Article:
Fast forward to 2011, when I found myself once again proselyting in the Andes, albeit this time in the service of a powerful secular deity known as the Government of the United States of America.  Unexpectedly one day I was surprised to see a billboard Accept - Blood of the Nations (2010)against the spectacular backdrop of the snow-covered peaks surrounding La Paz, Bolivia, announcing the imminent arrival of my forsaken Accept to offer a one-night only revival.  The spirit enveloped me like a warm breeze and I knew I had to attend.  Knowing nothing of Accept’s post-1984 offerings, I headed for the YouTube and discovered that the band had recently released an album called Blood of the Nations with a new singer and was on tour in Latin America in support of it.  What I heard of the new tunes in my brief sampling sounded promising.  I bought my ticket and impatiently awaited my day of reckoning.

The concert venue was a rundown cinema and there couldn’t have been more than 350 or 400 of us packed inside.  How some bands manage to financially justify the convoluted journey up 13,000 feet from sea level to La Paz and its relatively-impoverished population I’ll never understand, although I support whatever fibs promoters are telling them to make it happen.  On the other hand, it may simply be an act of charitable, mutually-inspiring love.  There are few experiences like sharing a rock show with a group of high-Andes indigenous metalheads so thrilled to actually be visited by a “known” act that one could be forgiven for believing they had all somehow found nirvana en masse.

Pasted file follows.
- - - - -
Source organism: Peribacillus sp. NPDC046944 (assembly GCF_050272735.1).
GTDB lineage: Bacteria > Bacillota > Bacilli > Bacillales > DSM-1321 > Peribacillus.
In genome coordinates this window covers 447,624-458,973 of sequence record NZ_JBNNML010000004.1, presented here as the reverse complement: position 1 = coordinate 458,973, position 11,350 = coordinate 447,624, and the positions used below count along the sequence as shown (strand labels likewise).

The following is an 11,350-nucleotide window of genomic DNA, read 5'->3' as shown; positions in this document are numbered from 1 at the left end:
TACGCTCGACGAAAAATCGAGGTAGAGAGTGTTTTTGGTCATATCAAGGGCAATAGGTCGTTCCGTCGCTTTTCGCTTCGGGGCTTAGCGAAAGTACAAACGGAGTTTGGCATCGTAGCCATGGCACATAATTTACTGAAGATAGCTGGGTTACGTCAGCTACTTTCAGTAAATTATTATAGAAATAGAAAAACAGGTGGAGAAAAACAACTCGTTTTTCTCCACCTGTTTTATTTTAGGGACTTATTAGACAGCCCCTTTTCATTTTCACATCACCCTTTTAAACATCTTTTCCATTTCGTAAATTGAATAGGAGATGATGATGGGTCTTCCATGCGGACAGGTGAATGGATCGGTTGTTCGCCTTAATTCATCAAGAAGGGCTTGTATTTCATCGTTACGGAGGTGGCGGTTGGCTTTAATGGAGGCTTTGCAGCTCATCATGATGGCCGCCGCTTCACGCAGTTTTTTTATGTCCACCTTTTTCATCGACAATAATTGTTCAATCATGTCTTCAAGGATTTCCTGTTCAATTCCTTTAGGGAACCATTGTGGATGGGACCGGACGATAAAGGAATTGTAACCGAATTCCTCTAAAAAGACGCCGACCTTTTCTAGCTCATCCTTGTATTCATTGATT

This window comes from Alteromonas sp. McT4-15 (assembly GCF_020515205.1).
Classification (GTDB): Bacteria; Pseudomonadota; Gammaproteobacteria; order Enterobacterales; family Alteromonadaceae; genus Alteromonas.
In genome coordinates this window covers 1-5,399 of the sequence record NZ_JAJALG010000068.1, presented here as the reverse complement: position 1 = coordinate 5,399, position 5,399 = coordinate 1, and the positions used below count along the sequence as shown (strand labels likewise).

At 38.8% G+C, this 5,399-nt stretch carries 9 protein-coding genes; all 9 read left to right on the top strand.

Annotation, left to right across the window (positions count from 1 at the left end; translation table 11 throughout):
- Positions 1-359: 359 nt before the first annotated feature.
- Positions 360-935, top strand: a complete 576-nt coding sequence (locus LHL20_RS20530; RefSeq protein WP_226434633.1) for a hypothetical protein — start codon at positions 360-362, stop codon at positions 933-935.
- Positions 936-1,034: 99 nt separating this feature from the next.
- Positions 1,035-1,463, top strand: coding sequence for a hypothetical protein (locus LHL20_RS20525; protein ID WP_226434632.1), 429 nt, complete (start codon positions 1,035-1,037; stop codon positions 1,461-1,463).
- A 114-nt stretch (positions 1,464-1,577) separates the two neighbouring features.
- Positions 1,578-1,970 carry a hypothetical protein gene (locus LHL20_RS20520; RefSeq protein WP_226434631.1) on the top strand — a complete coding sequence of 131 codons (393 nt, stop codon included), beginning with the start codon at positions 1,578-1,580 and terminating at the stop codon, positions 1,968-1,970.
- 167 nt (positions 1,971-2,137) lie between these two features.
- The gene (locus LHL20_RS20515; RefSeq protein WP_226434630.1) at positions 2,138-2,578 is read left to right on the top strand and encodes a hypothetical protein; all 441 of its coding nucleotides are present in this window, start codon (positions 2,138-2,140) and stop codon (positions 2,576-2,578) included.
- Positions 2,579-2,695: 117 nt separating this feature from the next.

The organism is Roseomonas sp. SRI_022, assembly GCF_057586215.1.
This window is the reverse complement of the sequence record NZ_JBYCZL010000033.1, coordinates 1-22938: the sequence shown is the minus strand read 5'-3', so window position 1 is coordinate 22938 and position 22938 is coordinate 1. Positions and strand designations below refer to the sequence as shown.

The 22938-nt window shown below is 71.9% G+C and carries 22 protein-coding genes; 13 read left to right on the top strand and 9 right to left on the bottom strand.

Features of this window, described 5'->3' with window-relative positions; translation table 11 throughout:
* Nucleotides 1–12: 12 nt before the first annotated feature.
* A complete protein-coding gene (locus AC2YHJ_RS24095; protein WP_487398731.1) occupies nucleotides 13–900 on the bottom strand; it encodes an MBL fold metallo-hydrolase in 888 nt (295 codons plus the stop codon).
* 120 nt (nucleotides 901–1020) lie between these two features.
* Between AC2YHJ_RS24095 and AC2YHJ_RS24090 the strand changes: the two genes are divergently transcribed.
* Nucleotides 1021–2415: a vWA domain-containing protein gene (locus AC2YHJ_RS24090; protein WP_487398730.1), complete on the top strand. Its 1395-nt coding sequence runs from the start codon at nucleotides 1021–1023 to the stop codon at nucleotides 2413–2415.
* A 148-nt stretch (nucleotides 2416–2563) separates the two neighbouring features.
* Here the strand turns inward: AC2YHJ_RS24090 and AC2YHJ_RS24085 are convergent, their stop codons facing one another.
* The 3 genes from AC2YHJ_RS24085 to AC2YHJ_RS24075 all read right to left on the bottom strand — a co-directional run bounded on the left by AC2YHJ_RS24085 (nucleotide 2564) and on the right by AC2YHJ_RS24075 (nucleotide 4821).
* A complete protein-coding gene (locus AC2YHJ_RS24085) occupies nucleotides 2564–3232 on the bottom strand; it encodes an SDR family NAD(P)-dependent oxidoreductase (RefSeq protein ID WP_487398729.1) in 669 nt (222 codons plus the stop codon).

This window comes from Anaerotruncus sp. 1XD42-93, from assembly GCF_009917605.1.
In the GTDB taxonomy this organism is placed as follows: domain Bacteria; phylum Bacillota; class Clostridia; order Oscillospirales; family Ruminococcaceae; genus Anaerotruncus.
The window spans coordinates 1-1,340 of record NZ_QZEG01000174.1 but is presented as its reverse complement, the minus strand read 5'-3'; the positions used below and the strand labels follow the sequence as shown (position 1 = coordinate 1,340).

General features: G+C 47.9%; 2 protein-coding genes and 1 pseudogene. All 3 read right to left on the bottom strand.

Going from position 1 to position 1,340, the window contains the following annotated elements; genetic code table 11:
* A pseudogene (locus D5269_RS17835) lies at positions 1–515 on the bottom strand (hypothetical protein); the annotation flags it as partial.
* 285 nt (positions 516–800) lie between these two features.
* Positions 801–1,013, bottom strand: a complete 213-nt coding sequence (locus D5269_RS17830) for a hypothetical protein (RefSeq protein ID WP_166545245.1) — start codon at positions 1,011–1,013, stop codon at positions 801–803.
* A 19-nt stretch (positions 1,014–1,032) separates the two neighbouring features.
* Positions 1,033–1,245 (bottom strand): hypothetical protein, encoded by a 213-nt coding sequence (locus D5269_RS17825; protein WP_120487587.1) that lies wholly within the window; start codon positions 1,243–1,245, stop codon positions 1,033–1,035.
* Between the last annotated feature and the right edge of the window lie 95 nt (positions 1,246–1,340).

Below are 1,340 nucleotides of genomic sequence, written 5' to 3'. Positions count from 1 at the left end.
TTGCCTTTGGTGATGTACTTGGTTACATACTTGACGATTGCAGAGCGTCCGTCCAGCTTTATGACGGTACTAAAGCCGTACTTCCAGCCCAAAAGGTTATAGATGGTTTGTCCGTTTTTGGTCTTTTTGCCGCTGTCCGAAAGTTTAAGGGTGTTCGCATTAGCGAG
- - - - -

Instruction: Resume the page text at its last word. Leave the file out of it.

Accept - La Paz, Bolivia (May 2011)

As Accept walked on stage to deafening cheers, lead guitarist Wolf Hoffmann took to the mike to announce that fellow guitarist Herman Frank had taken ill and would not make the show.  He promised us however that the band would pull no punches and would deliver a rocking set, which they proceeded to do in spades.  New singer Mark Tornillo deftly and powerfully handled both old and new songs, leaving nothing at all to be desired.  Wolf somehow single-handedly covered all rhythm and lead guitar parts with a bludgeoning force that quickly made us forget the lack of the second axeman.  In fact, more than anything else it was Wolf’s obvious and infectious joy as he banged out monstrous riffs and launched blazing solos that ensured our successful unified bum rush into the metal kingdom of God over the course of the night.  By the time the long set eventually ended with a mammoth version of “Balls to the Wall,” I had once again fully accepted the gospel of Accept.  My tithes flowed freely in the subsequent days as I sought to bring the Accept canon into my humble abode.  The lost lamb had been found, not by the shepherd but by the Wolf, and the lamb did rejoice exceedingly.

Wolf Hoffman photo from